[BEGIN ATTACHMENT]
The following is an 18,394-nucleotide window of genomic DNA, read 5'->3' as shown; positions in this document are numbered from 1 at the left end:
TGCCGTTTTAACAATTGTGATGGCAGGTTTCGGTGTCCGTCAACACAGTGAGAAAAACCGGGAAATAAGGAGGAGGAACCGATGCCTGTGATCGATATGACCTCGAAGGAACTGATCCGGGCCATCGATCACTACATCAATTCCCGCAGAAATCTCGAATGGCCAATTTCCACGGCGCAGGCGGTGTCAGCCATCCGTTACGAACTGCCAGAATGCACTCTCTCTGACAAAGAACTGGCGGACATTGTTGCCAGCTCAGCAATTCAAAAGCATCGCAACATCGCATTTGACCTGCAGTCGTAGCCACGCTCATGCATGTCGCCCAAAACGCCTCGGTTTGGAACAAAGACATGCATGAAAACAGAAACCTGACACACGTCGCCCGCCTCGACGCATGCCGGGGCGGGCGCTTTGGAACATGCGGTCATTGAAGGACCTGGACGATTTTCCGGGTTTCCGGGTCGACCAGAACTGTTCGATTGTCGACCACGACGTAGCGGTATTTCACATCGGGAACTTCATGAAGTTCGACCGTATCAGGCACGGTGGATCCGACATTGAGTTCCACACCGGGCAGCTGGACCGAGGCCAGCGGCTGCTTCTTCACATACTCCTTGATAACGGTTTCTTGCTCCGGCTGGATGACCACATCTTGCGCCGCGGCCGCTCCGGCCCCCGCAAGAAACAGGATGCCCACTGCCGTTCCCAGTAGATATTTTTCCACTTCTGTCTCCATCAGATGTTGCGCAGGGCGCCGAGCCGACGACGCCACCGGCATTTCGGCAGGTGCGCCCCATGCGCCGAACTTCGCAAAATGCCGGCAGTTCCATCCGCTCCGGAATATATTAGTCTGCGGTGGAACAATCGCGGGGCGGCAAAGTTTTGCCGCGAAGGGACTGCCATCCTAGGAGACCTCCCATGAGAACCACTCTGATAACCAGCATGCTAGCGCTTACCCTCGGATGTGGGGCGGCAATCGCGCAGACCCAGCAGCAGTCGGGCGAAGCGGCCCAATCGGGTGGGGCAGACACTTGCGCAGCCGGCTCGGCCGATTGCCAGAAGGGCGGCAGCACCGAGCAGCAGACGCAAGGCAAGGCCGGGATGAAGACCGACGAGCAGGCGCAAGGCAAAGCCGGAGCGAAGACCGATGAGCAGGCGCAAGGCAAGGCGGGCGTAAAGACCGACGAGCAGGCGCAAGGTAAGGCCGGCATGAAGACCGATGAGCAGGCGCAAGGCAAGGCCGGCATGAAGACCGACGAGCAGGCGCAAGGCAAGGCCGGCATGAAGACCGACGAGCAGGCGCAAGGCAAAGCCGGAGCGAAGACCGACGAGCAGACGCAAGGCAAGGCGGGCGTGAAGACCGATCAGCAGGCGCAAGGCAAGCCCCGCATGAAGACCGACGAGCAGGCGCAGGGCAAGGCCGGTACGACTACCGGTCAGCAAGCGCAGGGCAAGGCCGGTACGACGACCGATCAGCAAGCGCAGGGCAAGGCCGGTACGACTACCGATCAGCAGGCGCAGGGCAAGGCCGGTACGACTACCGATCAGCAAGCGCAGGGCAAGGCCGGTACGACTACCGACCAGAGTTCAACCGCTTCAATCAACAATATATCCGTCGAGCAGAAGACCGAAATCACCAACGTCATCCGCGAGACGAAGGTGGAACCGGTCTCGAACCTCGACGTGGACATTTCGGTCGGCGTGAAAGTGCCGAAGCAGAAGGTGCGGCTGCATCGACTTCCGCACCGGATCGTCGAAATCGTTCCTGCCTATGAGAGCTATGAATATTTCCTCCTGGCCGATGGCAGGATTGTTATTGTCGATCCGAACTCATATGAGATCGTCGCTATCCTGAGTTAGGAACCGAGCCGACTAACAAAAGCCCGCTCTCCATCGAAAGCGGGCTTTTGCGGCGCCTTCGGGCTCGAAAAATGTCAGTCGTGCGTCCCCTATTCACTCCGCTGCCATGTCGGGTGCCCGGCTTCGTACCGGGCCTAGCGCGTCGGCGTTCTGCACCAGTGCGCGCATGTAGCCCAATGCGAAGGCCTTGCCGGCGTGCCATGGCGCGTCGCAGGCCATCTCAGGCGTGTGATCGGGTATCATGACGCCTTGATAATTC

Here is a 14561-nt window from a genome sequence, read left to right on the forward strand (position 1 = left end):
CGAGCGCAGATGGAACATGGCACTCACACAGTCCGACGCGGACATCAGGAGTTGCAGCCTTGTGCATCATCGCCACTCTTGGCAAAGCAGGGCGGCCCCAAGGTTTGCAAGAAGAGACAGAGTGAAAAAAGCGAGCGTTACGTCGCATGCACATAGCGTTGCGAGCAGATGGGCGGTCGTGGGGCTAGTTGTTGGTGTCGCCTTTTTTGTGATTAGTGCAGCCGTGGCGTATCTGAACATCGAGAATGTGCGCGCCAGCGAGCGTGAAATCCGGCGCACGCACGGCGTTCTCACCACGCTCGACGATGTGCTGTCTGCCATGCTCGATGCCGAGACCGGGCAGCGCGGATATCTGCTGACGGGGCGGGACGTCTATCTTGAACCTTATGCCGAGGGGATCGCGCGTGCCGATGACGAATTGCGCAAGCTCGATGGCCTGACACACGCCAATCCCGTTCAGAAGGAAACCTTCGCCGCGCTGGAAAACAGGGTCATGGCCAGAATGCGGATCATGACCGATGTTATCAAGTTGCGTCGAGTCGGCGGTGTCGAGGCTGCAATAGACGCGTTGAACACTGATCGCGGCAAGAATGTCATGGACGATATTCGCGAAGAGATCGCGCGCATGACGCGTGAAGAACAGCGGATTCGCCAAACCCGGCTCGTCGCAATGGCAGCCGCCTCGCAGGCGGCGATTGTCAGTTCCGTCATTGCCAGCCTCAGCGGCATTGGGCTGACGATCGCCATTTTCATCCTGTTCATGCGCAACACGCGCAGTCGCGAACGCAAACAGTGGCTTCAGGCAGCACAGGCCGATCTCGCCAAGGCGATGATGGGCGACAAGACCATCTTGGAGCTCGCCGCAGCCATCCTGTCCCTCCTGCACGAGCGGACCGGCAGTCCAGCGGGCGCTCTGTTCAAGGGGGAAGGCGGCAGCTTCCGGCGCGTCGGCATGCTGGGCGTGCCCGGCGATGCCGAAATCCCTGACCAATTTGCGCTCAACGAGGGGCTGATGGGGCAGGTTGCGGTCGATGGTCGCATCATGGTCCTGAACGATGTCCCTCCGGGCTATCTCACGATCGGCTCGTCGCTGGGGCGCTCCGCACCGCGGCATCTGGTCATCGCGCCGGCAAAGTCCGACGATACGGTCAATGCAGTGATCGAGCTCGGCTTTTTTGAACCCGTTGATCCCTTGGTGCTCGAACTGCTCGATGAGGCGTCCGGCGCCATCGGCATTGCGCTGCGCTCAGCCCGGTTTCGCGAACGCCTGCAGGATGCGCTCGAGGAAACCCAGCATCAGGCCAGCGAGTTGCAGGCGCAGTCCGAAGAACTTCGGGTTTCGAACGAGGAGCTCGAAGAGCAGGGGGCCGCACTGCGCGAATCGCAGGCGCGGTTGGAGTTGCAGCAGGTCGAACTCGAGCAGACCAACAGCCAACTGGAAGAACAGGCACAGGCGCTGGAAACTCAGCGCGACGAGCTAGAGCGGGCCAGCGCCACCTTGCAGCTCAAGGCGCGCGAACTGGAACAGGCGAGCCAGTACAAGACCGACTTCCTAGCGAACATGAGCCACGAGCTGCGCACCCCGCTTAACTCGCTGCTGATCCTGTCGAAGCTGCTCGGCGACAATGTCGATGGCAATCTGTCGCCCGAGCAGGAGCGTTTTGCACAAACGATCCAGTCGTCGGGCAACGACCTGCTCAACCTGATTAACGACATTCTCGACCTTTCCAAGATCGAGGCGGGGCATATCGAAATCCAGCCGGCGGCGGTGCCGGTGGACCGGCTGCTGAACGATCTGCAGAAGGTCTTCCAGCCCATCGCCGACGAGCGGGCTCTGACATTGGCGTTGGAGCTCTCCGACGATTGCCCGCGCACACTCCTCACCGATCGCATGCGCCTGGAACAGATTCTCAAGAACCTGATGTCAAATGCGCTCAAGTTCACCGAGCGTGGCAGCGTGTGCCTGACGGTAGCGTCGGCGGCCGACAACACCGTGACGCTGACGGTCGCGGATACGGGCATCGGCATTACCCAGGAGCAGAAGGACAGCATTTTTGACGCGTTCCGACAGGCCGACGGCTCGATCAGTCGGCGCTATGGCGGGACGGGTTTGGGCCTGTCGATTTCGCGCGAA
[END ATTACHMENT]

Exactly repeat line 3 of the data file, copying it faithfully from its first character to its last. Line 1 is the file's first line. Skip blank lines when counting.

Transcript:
Here is a 14561-nt window from a genome sequence, read left to right on the forward strand (position 1 = left end):